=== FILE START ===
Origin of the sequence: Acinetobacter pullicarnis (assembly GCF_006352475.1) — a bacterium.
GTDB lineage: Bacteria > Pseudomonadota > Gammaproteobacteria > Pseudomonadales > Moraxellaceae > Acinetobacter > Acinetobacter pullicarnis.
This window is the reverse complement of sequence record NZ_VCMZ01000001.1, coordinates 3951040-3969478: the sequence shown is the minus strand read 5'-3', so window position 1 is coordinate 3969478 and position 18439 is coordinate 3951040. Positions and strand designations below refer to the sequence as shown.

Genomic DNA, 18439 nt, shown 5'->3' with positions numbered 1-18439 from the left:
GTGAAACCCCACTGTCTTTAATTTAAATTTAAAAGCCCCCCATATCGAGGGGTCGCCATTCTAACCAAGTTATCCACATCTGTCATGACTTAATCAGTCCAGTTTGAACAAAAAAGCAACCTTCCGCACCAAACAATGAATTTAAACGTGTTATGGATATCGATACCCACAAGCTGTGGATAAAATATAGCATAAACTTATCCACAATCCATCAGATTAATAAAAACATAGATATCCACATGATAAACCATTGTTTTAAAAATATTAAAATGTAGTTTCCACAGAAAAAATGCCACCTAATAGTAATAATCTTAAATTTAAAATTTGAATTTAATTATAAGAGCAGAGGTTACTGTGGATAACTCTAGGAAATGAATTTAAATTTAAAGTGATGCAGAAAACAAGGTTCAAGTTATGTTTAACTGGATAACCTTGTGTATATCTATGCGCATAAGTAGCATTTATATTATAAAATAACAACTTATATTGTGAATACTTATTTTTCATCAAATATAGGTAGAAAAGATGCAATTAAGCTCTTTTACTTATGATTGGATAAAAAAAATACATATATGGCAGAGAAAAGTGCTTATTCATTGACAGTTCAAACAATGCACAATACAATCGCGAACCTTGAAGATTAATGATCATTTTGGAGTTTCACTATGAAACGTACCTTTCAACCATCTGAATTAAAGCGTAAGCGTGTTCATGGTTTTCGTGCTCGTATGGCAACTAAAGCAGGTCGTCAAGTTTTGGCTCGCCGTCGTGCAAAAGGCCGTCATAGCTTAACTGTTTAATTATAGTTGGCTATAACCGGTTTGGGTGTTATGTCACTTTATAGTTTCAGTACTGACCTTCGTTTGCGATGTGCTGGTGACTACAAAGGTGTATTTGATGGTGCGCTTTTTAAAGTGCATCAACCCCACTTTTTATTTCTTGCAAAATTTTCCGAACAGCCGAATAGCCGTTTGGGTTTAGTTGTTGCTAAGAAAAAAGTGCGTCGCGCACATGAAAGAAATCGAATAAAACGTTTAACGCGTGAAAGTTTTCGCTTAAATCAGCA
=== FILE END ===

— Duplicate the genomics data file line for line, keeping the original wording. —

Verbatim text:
Origin of the sequence: Acinetobacter pullicarnis (assembly GCF_006352475.1) — a bacterium.
GTDB lineage: Bacteria > Pseudomonadota > Gammaproteobacteria > Pseudomonadales > Moraxellaceae > Acinetobacter > Acinetobacter pullicarnis.
This window is the reverse complement of sequence record NZ_VCMZ01000001.1, coordinates 3951040-3969478: the sequence shown is the minus strand read 5'-3', so window position 1 is coordinate 3969478 and position 18439 is coordinate 3951040. Positions and strand designations below refer to the sequence as shown.

Genomic DNA, 18439 nt, shown 5'->3' with positions numbered 1-18439 from the left:
GTGAAACCCCACTGTCTTTAATTTAAATTTAAAAGCCCCCCATATCGAGGGGTCGCCATTCTAACCAAGTTATCCACATCTGTCATGACTTAATCAGTCCAGTTTGAACAAAAAAGCAACCTTCCGCACCAAACAATGAATTTAAACGTGTTATGGATATCGATACCCACAAGCTGTGGATAAAATATAGCATAAACTTATCCACAATCCATCAGATTAATAAAAACATAGATATCCACATGATAAACCATTGTTTTAAAAATATTAAAATGTAGTTTCCACAGAAAAAATGCCACCTAATAGTAATAATCTTAAATTTAAAATTTGAATTTAATTATAAGAGCAGAGGTTACTGTGGATAACTCTAGGAAATGAATTTAAATTTAAAGTGATGCAGAAAACAAGGTTCAAGTTATGTTTAACTGGATAACCTTGTGTATATCTATGCGCATAAGTAGCATTTATATTATAAAATAACAACTTATATTGTGAATACTTATTTTTCATCAAATATAGGTAGAAAAGATGCAATTAAGCTCTTTTACTTATGATTGGATAAAAAAAATACATATATGGCAGAGAAAAGTGCTTATTCATTGACAGTTCAAACAATGCACAATACAATCGCGAACCTTGAAGATTAATGATCATTTTGGAGTTTCACTATGAAACGTACCTTTCAACCATCTGAATTAAAGCGTAAGCGTGTTCATGGTTTTCGTGCTCGTATGGCAACTAAAGCAGGTCGTCAAGTTTTGGCTCGCCGTCGTGCAAAAGGCCGTCATAGCTTAACTGTTTAATTATAGTTGGCTATAACCGGTTTGGGTGTTATGTCACTTTATAGTTTCAGTACTGACCTTCGTTTGCGATGTGCTGGTGACTACAAAGGTGTATTTGATGGTGCGCTTTTTAAAGTGCATCAACCCCACTTTTTATTTCTTGCAAAATTTTCCGAACAGCCGAATAGCCGTTTGGGTTTAGTTGTTGCTAAGAAAAAAGTGCGTCGCGCACATGAAAGAAATCGAATAAAACGTTTAACGCGTGAAAGTTTTCGCTTAAATCAGCA